Gender seemed to have most impact on the way burnout revealed itself, the study suggests. Male lecturers typically had higher depersonalisation scores, for example, while their female peers tended to suffer more emotional exhaustion.
This probably reflected, the authors suggest, the draining effect on women who were having to “juggle multiple roles at work and at home”, on the one hand, and their reluctance to adopt “a distant, indifferent professional persona” on the other.
The researchers also report that “staff exposure to high numbers of students, especially tuition of postgraduates, strongly predicts the experience of burnout”.
However, they suggest that lecturers with qualities that might make them particularly suited to the job suffered more than their less engaged colleagues. The quality of “openness” may “make (academics) appealing tutors, encouraging greater interaction with students”, but it also appeared to “predispose teachers to burnout”, the paper says.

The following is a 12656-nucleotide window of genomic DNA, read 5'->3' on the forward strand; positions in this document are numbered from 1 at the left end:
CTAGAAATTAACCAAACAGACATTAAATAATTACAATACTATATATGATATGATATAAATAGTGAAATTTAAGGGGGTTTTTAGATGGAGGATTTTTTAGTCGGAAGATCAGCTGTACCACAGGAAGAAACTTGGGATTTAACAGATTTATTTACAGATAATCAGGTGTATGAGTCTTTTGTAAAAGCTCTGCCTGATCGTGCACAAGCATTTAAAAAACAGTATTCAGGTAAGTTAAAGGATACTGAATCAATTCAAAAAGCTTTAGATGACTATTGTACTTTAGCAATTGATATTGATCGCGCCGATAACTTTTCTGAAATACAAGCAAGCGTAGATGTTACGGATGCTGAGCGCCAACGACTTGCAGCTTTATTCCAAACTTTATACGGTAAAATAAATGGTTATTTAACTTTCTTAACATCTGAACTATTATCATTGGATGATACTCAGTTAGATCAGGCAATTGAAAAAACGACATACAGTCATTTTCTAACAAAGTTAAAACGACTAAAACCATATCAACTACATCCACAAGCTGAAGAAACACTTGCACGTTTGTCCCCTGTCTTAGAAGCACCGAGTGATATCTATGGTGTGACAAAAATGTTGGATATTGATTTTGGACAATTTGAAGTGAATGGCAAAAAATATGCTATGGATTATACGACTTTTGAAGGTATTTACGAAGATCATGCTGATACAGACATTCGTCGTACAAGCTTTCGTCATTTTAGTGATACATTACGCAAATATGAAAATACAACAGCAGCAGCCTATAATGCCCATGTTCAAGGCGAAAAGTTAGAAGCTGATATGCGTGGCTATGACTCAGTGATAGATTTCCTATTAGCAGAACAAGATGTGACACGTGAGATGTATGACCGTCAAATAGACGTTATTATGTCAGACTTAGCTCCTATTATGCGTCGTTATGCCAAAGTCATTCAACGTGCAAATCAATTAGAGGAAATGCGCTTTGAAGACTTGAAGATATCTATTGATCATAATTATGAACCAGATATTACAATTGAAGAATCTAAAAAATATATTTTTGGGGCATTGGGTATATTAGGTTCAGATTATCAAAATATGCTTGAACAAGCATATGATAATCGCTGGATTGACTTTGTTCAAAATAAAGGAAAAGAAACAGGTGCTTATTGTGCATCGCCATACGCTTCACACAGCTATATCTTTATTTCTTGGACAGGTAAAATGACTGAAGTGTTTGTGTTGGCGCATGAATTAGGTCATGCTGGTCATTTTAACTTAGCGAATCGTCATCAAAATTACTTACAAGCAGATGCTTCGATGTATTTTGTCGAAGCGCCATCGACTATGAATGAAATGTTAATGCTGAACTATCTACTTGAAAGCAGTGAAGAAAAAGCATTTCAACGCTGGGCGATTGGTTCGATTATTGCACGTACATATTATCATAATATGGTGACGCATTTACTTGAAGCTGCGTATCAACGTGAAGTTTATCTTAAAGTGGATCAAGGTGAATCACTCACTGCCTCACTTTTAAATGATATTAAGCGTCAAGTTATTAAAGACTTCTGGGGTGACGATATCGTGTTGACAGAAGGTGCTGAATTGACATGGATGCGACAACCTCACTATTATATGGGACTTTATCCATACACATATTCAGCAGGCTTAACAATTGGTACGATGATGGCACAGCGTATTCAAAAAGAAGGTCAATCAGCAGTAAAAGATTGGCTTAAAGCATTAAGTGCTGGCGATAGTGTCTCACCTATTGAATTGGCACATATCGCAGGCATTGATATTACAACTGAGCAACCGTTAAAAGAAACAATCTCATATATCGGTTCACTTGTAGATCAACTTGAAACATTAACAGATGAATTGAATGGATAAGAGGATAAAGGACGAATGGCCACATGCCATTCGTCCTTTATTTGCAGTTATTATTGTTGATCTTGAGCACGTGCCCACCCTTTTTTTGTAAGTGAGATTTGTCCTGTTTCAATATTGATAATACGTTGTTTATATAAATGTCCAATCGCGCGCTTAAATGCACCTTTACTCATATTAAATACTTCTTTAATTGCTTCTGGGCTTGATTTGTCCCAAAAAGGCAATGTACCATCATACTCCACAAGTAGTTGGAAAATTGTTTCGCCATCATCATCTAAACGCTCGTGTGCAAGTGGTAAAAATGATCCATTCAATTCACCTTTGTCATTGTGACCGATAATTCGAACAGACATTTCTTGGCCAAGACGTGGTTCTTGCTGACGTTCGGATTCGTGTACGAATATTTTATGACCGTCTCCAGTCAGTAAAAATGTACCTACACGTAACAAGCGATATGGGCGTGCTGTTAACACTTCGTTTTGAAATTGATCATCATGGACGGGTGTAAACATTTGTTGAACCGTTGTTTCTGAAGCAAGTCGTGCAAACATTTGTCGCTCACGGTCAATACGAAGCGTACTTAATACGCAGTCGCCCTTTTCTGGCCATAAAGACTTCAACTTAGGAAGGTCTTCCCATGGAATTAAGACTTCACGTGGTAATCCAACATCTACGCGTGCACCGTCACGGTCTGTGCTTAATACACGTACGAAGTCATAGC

Dr Bex Lewis is passionate about helping people engage with the digital world in a positive way, where she has more than 20 years’ experience. She is Senior Lecturer in Digital Marketing at Manchester Metropolitan University and Visiting Research Fellow at St John’s College, Durham University, with a particular interest in digital culture, persuasion and attitudinal change, especially how this affects the third sector, including faith organisations, and, after her breast cancer diagnosis in 2017, has started to research social media and cancer. Trained as a mass communications historian, she has written the original history of the poster Keep Calm and Carry On: The Truth Behind the Poster (Imperial War Museum, 2017), drawing upon her PhD research. She is Director of social media consultancy Digital Fingerprint, and author of Raising Children in a Digital Age: Enjoying the Best, Avoiding the Worst (Lion Hudson, 2014) as well as a number of book chapters, and regularly judges digital awards. She has a strong media presence, with her expertise featured in a wide range of publications and programmes, including national, international and specialist TV, radio and press, and can be found all over social media, typically as @drbexl.